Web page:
Pittwater Life

Driverless cars....

Driverless cars....
Simone Pettigrew | Curtain University

Driverless cars promise many benefits, including an improvement in safety, but new research shows many people are still not aware of this.

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Sydney artists are being priced out of the city

Sydney artists are being priced out of the city
Western Sydney University

Sydney artists and cultural practitioners face growing barriers to working in or close to the city, according to our new research. This is because of a shortage of creative spaces, due to the disappearance of industrial buildings, and rising rents and property prices.

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Plastic-free campaigns don’t have to shock or shame.

Plastic-free campaigns don’t have to shock or shame.
Louise Moana Kolff | UNSW

Research shows that fear or shock tactics, or strategies based on are generally not effective, and can even be counterproductive. High-threat fear appeals can be effective provided that the target audience is already taking positive steps toward the desired behaviour change, or feel that they can easily do so. Crucially, this means that campaigns not only need to tell people about an issue, but also provide straightforward advice on what do to about it.

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Are solar panels a middle-class purchase? This survey says yes

Are solar panels a middle-class purchase? This survey says yes
Adam McHugh | Murdoch Uni

The rate of growth in residential rooftop solar photovoltaics (PV) in Australia since 2008 has been nothing short of breathtaking. Our new research suggests that the households most likely to join in the solar spree are those that are affluent enough to afford the upfront investment, but not so wealthy that they don’t worry about their future power bills.

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Bunya pines are ancient, delicious and possibly deadly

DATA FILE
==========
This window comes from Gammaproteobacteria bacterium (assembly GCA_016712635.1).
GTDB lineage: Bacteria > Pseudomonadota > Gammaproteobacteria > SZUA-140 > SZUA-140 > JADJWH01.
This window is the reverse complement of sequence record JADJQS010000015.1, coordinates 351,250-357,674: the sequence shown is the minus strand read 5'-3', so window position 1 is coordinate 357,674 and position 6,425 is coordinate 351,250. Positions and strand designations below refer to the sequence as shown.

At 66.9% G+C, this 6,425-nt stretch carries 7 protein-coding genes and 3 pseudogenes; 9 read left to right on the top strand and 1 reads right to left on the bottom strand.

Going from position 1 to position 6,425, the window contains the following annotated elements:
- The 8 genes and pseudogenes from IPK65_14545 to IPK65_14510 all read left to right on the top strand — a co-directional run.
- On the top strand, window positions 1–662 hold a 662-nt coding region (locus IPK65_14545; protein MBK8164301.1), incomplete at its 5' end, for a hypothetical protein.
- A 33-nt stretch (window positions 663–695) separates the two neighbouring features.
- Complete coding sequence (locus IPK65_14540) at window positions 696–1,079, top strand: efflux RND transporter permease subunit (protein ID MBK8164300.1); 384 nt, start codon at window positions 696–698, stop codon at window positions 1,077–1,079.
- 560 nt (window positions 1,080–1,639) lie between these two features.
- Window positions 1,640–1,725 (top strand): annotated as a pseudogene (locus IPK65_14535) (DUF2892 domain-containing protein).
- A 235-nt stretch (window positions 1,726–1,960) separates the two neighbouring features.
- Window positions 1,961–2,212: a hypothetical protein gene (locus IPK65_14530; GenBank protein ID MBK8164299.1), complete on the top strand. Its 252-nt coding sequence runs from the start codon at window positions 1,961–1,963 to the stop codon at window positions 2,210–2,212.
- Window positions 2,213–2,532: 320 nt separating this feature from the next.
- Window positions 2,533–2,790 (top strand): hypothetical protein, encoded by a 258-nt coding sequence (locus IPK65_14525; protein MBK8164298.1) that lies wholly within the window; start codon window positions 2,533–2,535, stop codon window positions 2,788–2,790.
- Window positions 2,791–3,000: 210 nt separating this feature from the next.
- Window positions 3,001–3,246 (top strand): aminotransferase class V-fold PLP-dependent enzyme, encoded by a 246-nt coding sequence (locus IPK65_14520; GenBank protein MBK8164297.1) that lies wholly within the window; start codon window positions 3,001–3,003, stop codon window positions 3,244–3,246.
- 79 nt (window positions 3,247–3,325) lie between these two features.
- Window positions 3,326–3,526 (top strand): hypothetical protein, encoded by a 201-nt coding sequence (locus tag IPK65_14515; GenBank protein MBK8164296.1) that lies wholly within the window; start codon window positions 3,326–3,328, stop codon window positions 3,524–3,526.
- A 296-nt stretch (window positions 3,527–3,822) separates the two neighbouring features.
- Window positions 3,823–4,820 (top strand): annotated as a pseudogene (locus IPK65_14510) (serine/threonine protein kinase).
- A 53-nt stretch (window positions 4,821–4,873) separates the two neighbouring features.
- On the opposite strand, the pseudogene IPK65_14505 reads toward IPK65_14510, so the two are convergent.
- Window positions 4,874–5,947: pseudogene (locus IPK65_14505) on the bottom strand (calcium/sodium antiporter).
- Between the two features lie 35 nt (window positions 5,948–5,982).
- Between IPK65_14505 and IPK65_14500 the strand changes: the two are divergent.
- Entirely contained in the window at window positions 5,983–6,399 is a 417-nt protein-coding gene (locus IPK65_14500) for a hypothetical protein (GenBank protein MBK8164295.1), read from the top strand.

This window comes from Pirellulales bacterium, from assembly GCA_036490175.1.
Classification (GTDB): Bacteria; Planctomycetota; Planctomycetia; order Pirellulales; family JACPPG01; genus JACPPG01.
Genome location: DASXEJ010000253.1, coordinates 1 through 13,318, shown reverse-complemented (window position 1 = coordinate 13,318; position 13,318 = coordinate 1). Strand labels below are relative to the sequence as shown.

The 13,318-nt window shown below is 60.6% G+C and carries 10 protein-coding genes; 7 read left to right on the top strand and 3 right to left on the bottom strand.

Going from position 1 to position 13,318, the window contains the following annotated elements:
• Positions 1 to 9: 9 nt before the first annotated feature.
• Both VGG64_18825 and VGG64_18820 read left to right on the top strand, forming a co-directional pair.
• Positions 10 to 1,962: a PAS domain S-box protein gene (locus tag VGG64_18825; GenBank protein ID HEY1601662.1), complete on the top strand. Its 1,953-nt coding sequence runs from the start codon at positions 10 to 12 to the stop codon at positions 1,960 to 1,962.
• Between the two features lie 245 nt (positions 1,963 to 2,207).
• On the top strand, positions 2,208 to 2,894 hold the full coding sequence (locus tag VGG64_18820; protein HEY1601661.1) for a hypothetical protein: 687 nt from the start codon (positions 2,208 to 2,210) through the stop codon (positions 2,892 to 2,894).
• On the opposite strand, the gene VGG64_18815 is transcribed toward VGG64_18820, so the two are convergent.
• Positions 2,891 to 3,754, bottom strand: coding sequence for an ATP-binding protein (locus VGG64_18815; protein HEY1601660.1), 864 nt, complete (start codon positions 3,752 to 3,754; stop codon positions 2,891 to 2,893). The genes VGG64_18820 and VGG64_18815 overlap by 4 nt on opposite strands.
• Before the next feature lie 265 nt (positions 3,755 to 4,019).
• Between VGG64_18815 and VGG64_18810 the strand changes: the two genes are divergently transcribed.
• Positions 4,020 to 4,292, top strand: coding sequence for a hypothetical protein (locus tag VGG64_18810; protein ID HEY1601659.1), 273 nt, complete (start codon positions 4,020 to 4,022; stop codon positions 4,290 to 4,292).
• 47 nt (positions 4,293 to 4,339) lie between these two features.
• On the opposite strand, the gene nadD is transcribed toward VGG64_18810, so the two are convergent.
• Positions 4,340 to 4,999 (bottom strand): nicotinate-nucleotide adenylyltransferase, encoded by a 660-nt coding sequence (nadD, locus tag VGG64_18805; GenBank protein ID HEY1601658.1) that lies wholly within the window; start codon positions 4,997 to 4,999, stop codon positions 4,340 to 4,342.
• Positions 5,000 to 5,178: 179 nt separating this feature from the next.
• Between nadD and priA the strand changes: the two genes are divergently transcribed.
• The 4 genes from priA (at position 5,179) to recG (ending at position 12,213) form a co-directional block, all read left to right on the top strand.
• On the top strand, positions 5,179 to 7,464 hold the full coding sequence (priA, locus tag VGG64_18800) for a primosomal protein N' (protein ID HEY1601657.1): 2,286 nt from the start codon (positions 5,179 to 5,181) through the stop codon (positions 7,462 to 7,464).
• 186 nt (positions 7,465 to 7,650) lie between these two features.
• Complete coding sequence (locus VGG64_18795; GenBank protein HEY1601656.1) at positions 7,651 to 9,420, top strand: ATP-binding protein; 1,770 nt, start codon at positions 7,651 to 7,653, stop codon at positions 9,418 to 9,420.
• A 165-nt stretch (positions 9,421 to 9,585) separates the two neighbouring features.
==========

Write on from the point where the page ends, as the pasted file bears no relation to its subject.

Bunya pines are ancient, delicious and possibly deadly
Ian Wright | Western Sydney Uni

Bunya pines (botanical name: Aracauria bidwilli) are living fossils. They come from a fascinating family of flora, the Araucariaceae, which grew across the world in the Jurassic period. Many of its “cousins” are extinct.

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The future is fenced for Australian animals

The future is fenced for Australian animals
Michael Bode | University Of Qld

The captives within our conservation fences are adorable – floppy-eared bilbies, tiny hare-wallabies, long-tongued numbats – and they all share an extreme susceptibility to introduced predators. At least 68 native mammal species cannot exist in the wild if either foxes or cats are present.

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Five best hiking trails on Sydney’s northern beaches

Five best hiking trails on Sydney’s northern beaches
Erina Starkey, Manly Daily

WHETHER you’re an expert trekker or weekend wanderer, there are plenty of beautiful pockets to explore on Sydney’s northern beaches.

So lace up your boots and slap on the sunscreen, here’s our list of five best nature trails.

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Some forests get more fire-resistant with age

Some forests get more fire-resistant with age
Philip Zylstra | University of Wollongong

As the fire season extends and heatwaves become more frequent, it’s vital to preserve our natural protections. My research, recently released in the journal Austral Ecology, contradict one of the central assumptions in Australian fire management - that forest accumulate fuel over time and become increasingly flammable.

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You’re paying too much for electricity...

You’re paying too much for electricity...
Kate Griffiths | Gattan Institute

State-owned power networks have spent up to A$20 billion more than was needed on the electricity grid, and households and businesses in New South Wales, Queensland and Tasmania are paying for it in sky-high power bills.

A new Grattan Institute report, Down to the Wire, shows that electricity customers in these states would be paying A$100-A$400 less each year if the overspend had not happened.

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